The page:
Barbara Parkins

Barbara Parkins (born May 22, 1942) is a Canadian-American former actress, singer, and dancer.

Barbara Parkins
Kevin Norte and Barbara Parkins at a benefit reading of Valley of the Dolls in Hollywood on June 13, 2006
Born (1942-05-22) May 22, 1942
OccupationActress, singer, dancer, photographer and artist
Years active1961–1998
Spouse(s)Divorced
ChildrenChristina (born 1986)
Websitebarbaraparkins.com

Early life

Parkins was born in Vancouver, British Columbia.[1] At the age of 16, her adoptive mother and she moved to Los Angeles, where she enrolled at Hollywood High School and studied acting, tap, ballet and fencing at the Falcon School, where her mother played the piano.[2]

Parkins worked as an usher in a cinema to pay for drama lessons.[3]

Professional life

Parkins began her career as a backup singer and dancer in the nightclub acts of stars, like comedian George Burns. She made her film debut in the 1961 low-budget crime caper, 20,000 Eyes, and guest-starred in television series, such as Leave It to Beaver, The Untouchables, Perry Mason and The Wide Country.

Parkins was involved in two of the most highly publicized projects of the 1960s, the ABC primetime serial Peyton Place, and the film adaptation of Jacqueline Susann's best-selling novel, Valley of the Dolls.

In Peyton Place, Parkins received lead billing for her role as small-town bad girl Betty Anderson. The character was scripted to die in a car crash six weeks into the season, but audience reaction to Parkins was overwhelmingly favorable and her character was kept in the story line. In a late-1965 interview, the actress said she was lucky to have the role of Anderson, calling her character the “salt and pepper in the stew.”[3]

Parkins was the only female star in the series through its entire run (1964–1969). In 1966, she was nominated for an Emmy Award as Best Actress in a Lead Role in a Dramatic Series, but lost to Barbara Stanwyck for The Big Valley. Parkins said while losing the award was painful, she was glad to have lost it to Stanwick instead of Anne Francis, who was also nominated and whose work Parkins thought was “unfeminine.”[4]

Following the close of Peyton Place, producer Paul Monash developed a spin-off series, The Girl from Peyton Place, for Parkins. However, when co-star Ryan O'Neal, who played her husband, declined to participate, the project was shelved.

In Valley of the Dolls, Parkins played Anne Welles, a character based on author Susann. The Welles character was described as "the good girl with a million-dollar face and all the bad breaks." Although the film was trashed by the critics, it was a commercial success and became a cult classic.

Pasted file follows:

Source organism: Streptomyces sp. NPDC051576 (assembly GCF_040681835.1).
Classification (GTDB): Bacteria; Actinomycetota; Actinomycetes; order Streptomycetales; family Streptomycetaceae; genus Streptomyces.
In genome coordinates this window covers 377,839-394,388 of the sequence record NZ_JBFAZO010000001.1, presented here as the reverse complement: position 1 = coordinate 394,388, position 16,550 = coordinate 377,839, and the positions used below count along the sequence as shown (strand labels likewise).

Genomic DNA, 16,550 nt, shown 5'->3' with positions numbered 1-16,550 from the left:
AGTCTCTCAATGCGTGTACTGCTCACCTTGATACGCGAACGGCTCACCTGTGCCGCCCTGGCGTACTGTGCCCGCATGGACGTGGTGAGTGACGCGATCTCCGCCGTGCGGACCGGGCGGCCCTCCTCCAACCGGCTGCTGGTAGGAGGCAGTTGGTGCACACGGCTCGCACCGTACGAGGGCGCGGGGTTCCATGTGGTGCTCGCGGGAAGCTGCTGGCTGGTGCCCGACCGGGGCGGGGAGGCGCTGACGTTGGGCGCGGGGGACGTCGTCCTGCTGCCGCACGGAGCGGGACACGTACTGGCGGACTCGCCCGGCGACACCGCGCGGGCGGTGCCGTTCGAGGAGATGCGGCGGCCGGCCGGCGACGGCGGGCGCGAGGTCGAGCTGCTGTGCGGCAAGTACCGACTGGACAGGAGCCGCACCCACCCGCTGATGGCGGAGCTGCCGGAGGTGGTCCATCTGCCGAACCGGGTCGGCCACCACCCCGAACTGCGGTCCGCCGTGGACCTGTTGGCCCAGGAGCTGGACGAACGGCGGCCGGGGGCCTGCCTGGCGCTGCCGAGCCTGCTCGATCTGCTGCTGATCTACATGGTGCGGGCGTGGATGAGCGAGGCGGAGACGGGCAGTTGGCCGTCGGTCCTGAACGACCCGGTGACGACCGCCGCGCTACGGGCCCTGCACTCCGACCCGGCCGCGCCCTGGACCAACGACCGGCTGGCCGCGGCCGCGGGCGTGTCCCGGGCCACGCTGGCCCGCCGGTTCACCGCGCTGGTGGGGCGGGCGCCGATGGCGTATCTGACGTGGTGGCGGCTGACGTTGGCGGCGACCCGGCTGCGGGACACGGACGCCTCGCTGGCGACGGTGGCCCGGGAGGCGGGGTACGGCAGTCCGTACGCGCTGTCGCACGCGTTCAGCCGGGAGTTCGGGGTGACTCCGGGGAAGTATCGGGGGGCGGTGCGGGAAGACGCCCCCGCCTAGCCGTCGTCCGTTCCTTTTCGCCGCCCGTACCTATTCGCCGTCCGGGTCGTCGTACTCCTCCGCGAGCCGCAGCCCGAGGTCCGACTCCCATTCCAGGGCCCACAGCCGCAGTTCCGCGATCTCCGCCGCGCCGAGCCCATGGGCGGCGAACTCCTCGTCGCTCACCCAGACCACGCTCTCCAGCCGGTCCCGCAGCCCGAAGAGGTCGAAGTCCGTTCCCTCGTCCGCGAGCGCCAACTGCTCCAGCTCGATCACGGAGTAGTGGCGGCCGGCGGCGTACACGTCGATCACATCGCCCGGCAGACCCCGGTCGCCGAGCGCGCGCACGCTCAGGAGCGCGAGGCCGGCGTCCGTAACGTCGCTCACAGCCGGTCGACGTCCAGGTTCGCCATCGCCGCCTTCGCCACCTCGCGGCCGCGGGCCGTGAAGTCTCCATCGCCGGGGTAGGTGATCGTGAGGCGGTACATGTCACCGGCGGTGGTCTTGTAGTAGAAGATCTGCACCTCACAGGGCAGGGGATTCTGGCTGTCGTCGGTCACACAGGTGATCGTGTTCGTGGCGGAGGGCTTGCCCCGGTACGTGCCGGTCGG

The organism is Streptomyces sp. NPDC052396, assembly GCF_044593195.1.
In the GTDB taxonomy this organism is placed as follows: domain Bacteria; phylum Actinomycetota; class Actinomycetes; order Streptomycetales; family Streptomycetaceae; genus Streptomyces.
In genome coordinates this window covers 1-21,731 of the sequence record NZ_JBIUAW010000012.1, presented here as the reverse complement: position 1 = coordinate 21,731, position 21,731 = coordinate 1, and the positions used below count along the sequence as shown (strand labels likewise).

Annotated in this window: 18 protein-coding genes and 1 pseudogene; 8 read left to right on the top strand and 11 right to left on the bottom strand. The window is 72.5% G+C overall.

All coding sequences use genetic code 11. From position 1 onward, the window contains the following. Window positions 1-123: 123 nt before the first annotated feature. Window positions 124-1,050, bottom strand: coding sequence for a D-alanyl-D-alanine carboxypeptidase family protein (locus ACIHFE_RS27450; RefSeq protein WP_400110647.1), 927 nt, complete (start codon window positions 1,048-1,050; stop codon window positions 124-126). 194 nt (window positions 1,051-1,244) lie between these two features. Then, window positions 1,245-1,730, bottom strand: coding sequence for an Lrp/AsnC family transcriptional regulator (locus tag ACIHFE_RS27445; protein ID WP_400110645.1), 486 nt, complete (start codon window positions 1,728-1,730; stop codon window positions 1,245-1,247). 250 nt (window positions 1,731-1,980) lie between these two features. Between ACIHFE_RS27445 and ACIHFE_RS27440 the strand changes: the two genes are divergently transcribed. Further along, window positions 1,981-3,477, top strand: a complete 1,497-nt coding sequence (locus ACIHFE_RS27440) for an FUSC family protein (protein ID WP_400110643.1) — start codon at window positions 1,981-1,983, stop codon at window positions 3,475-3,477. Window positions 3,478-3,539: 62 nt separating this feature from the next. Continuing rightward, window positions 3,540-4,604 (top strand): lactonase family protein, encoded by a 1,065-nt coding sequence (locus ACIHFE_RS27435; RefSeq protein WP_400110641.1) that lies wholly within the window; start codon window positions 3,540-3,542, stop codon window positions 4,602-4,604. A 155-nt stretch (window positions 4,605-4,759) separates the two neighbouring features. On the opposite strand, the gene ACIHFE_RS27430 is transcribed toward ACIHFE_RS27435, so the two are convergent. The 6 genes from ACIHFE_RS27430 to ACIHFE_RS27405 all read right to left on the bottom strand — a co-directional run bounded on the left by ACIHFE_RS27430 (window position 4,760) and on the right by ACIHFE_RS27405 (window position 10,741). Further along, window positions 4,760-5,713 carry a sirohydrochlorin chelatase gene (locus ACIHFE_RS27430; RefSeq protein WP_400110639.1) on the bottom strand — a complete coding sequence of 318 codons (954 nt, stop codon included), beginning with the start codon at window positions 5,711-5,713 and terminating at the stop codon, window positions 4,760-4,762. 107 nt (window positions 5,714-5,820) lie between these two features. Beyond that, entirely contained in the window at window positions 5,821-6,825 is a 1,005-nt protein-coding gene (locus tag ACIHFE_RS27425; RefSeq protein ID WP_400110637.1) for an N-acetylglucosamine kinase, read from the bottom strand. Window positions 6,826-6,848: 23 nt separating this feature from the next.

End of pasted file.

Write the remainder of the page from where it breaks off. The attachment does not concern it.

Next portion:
After visiting London in 1968 to be a bridesmaid in the wedding of Valley of the Dolls co-star Sharon Tate and director Roman Polanski,[5] Parkins moved to England, where she starred in several productions, including Puppet on a Chain, Shout at the Devil, and The Mephisto Waltz. Parkins said she moved to London because it was relaxed, simple and she loved its traditions.[6]

Parkins posed for nude pictorials in the May 1967, February 1970 and May 1976 editions of Playboy magazine.

In the 1970s and 1980s, Parkins appeared on American television in series that included Jennie: Lady Randolph Churchill, Captains and the Kings and The Testimony of Two Men, Fantasy Island, The Love Boat, Hotel, and Vega$. She appeared in television movies, including To Catch a King, in which she portrayed the Duchess of Windsor, and opposite Sharon Stone in The Calendar Girl Murders.

Parkins returned to the role of Betty Anderson in Peyton Place: The Next Generation (1985), a one-shot sequel to the series.

In 1991, Parkins starred in Canadian mystery series Scene of the Crime. She appeared in two Susann-inspired projects, the biography Scandalous Me and a segment of the Lifetime series Intimate Portrait.

In 2006, Parkins participated with Ted Casablanca on the audio commentary for the DVD release of Valley of the Dolls.

Personal life

In the late 1960s, Parkins was linked to several men, including Omar Sharif, Adam West, David Hedison, and Marcel Marceau, but insisted most of the stories were made up by gossip magazines.